You could use wood if you are sure you have enough insulation underneath to prevent condensation from forming under the wood, a thermal break, and that the wood can withstand high humidity. MgO board could be used as subflooring here if you are using Marmoleum or wood. The MgO will crack though.

Interior Structures: Bed, Cabinets

The Vanual
Sara and the Vanual used plywood for their bed bases. If it's softwood plywood it needs some time to offgas formaldehyde. The other option is Purebond plywood (I would non moisture resistant wood species in a van or small trailer ever). It also doesn't let the mattress breath. Mattresses are very susceptible to becoming damp in campers, even in a house never put a regular bed on a solid surface. It would be best if the bed base was made of planks/slats that allowed some airflow. The bed should be flipped and checked often for dampness, especially if you cook or shower inside. Even better, in such a humid environment cover the mattress with a waterproof protector before installing it in the camper. This one is highly tolerable. The other option is to use a bed that doesn't transfer moisture and doesn't mould like this well tolerated TPU air mattress (takes only a couple days to offgas to my standards). I now use the thickest Thermarest which is more comfortable than an air mattress for me (took a week or so to offgas enough for me) - this still needs a waterproof cover or to be raised off a flat surface. I would use bedding made of polyester or wool blankets made for the chemically sensitive (and not cotton) because of high humidity in vans. 

For cabinets, if you do use plywood, go for a formaldehyde-free plywood like Purebond (moisture resistant wood types only) or use solid wood (which may warp in high humidity).


You need fans that move air out - one above the shower if you have one, and one in the general space. My CampLite had two fans and we still have problems just with cooking humidity making the mattress wet. The standard camper fans are called Fan-tastic.


The Vanual has some cool tips for solar power, wiring and appliances. If you want to go off-grid you will need solar and you generally you will need to tolerate a fuel stove. The Vanual and other van owners speak highly of Goal Zero solar systems because of how easy it is to install. Some people just use the solar charger outdoors.

The other option is to wire the van to plug into a campground plug (or modify to plug into a house), this would allow you to cook on an electric hotplate and would allow an electric heater. Right now I use an Instant Pot to cook everything and I release the steam outside. This is a really good way to reduce moisture in a van or little trailer. You can cook almost anything in that. Using an electric blanket is a good heating option to save energy. When I camp in a tent I use an electric blanket and it provides a lot of warmth. The best kinds are the large ones with the 10 hour shut of time to keep you warm all night. You may not need a space heater if it's not too cold where you are.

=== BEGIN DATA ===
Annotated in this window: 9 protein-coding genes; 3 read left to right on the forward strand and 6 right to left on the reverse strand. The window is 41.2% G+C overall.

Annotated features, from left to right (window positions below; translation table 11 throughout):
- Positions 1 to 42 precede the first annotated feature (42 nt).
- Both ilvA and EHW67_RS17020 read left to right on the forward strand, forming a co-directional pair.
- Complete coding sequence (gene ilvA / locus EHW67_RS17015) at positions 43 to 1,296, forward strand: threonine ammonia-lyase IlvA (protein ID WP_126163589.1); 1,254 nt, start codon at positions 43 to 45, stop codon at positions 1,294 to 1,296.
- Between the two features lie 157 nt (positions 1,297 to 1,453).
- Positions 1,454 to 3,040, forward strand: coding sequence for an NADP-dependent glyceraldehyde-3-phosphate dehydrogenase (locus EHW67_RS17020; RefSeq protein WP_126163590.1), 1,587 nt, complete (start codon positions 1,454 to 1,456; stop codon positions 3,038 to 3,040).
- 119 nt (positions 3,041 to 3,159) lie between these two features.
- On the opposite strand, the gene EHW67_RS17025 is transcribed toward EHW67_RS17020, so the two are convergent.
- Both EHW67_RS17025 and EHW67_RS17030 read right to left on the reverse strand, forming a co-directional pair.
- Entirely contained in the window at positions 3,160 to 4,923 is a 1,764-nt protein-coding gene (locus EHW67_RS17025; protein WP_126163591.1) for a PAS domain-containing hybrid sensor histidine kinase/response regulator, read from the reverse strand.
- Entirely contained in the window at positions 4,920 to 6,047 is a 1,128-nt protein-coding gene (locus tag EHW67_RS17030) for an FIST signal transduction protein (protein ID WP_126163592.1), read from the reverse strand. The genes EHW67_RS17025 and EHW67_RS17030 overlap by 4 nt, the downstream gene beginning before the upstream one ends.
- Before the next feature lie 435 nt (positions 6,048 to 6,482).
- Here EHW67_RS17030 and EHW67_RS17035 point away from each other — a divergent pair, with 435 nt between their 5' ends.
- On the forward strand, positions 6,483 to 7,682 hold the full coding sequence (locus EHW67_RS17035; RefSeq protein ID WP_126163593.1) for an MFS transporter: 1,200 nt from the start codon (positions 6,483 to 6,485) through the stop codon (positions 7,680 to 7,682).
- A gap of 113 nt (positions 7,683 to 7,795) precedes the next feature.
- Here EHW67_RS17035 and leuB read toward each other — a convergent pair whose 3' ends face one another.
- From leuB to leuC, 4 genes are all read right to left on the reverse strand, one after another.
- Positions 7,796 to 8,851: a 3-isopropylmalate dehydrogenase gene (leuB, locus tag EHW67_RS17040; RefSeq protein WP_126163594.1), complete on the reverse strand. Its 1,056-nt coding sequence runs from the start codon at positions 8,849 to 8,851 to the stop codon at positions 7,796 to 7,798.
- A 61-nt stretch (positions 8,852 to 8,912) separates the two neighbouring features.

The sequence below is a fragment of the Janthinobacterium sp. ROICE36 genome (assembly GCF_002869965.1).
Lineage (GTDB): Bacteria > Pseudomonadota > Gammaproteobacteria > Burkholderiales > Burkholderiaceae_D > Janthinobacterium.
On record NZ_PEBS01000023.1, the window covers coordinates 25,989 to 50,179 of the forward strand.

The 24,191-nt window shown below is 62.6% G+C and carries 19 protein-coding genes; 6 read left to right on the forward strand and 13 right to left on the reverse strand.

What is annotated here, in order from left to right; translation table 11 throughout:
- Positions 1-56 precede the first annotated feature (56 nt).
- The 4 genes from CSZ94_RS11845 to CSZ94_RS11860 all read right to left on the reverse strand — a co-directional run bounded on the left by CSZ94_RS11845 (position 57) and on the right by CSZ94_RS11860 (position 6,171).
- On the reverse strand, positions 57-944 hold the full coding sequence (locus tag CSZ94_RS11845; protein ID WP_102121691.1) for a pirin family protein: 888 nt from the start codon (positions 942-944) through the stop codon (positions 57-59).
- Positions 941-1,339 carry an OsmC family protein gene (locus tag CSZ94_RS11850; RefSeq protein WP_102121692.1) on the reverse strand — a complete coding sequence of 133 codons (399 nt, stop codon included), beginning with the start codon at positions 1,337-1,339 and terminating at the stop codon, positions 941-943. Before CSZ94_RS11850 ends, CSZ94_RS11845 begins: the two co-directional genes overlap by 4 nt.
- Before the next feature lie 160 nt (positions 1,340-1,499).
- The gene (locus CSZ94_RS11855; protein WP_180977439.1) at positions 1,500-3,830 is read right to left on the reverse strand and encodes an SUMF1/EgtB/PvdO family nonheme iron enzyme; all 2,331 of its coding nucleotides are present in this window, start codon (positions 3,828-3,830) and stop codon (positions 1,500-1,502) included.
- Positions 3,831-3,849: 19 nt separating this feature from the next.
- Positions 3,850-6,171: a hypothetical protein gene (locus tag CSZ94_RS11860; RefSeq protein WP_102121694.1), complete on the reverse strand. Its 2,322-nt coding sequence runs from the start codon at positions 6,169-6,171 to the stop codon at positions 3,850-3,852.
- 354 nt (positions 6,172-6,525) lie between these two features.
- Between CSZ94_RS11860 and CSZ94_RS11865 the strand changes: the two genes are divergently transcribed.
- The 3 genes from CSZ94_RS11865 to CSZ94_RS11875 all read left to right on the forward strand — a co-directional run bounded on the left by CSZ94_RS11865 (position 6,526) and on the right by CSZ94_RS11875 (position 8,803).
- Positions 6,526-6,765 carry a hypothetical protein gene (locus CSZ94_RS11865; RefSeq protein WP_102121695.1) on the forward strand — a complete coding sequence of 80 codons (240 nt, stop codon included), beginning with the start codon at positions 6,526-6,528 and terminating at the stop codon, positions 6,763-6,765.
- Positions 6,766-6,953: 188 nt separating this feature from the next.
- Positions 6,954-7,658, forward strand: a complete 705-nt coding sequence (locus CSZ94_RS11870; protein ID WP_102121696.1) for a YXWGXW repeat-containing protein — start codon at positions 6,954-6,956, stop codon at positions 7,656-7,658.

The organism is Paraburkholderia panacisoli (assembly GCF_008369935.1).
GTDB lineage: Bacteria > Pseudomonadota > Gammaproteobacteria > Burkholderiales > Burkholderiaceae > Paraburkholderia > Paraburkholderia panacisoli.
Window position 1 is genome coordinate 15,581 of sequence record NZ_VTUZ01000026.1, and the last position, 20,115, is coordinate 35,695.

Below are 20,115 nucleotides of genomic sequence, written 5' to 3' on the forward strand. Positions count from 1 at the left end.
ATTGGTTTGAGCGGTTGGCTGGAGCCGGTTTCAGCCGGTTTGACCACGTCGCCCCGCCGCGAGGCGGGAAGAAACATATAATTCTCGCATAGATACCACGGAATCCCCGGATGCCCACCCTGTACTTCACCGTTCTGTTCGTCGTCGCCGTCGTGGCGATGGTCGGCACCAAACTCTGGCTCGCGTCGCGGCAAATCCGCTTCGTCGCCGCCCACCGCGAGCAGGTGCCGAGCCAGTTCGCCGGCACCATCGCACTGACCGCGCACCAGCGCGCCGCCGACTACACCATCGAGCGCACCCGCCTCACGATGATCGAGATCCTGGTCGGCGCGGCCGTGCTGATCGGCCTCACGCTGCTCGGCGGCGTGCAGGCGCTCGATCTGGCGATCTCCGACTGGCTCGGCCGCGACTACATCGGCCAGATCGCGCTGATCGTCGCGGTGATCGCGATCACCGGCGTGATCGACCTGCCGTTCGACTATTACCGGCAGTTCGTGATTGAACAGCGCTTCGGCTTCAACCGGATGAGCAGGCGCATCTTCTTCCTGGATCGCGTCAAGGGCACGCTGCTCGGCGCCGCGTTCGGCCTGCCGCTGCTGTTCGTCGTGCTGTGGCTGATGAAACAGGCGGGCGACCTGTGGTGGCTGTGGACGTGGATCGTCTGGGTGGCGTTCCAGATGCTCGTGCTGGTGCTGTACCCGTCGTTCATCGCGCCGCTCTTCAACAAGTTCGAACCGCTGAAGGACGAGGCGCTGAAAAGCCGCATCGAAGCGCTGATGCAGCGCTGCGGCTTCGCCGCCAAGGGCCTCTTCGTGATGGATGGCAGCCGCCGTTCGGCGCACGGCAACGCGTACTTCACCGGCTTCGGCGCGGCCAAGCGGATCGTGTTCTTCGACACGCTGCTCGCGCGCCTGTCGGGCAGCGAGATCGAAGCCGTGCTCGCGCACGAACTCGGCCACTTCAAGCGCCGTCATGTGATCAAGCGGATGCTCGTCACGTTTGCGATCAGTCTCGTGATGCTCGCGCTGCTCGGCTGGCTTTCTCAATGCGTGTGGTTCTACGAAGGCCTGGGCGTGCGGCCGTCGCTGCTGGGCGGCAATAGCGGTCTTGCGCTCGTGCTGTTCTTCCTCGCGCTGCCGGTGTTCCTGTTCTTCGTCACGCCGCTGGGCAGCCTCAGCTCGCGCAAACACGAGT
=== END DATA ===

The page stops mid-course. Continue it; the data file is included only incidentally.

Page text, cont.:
For off the grid heaters I would go with the rooftop propane heater/AC combo that many trailers have. Though extreme mould avoiders have said these can get mouldy. One other way to avoid propane is to run systems off the diesal of the van.

I would not use the stand alone propane heaters that go inside as they will not be safe for those with MCS.

For cooking, if you are off the grid you will need to burn some fuel to cook. Cooking outdoors is safer. Alcohol burning stoves are safer than propane. Though this won't be tolerable for many.

For a fridge I would go with a 3-way fridge that can run on propane solar or AC electricity. Unlike in most trailers propane is stored inside so this could become a problem. The Vanual recommends running this fridge on solar or the car battery.

An Overview of the Process

I like this YouTube video because it gives a good overview of the whole process and how complex it is. With a few tweaks, this van could also be very suitable for a chemical or mould sensitive person.

If the insulation is sealed up perfectly by the Reflectix and tape, then no vapour will pass through. If you have a high enough R-value to keep the wood walls from getting condensation then this could work. (You would still want to use a wood that holds up well to high moisture areas).

A few materials need to be tweaked: use solid wood - no laminate or plywood, natural bedding and cushions, slats under the bed for airflow (which I think he did), gas stove may or may not be tolerable, a better extraction fan, and I would look for an alternative to that vehicle carpet.

Here is an example of a fully decked out custom van made for someone with MCS (you would want to see how the construction was done if you wanted to copy or buy this one).

Disclosure: Some of the links to products and supplies on this page go through my affiliate partners. As an Amazon Associate I earn from qualifying purchases through the Amazon links.



  1. Thanks for all the ideas. If you want to spend a ton of money on a product with questionable reliability go with Goal Zero. Otherwise put in your own battery, charge controller and solar. Definitely do not buy solar panels from Goal Zero - at 4 times the cost of other panels.

    Thanks again for all the info though

    1. Hey Cort! Thanks for the feedback. Everyone I know building a cargo van camper is using Goal Zero! Any idea why?

    2. Hi, Corinne--I think that it's appealing to people who are unfamiliar with and intimidated by setting up a 12-volt system, because it's plug-and-go. While it is convenient (until it breaks), I agree with Cort that it's WAY overpriced. For the money one would save, one could hire a consultant to put together a nice little solar system. Also, I've had such bad experience with their customer service that I wouldn't buy any of their products again, personally.

    3. Thanks for the info on solar. Not my area of expertise!

  2. Wow! Its too awesome man. The way you have converted the cargo van into beautiful camper is mind blowing. You have made me your fan. I really need your autograph!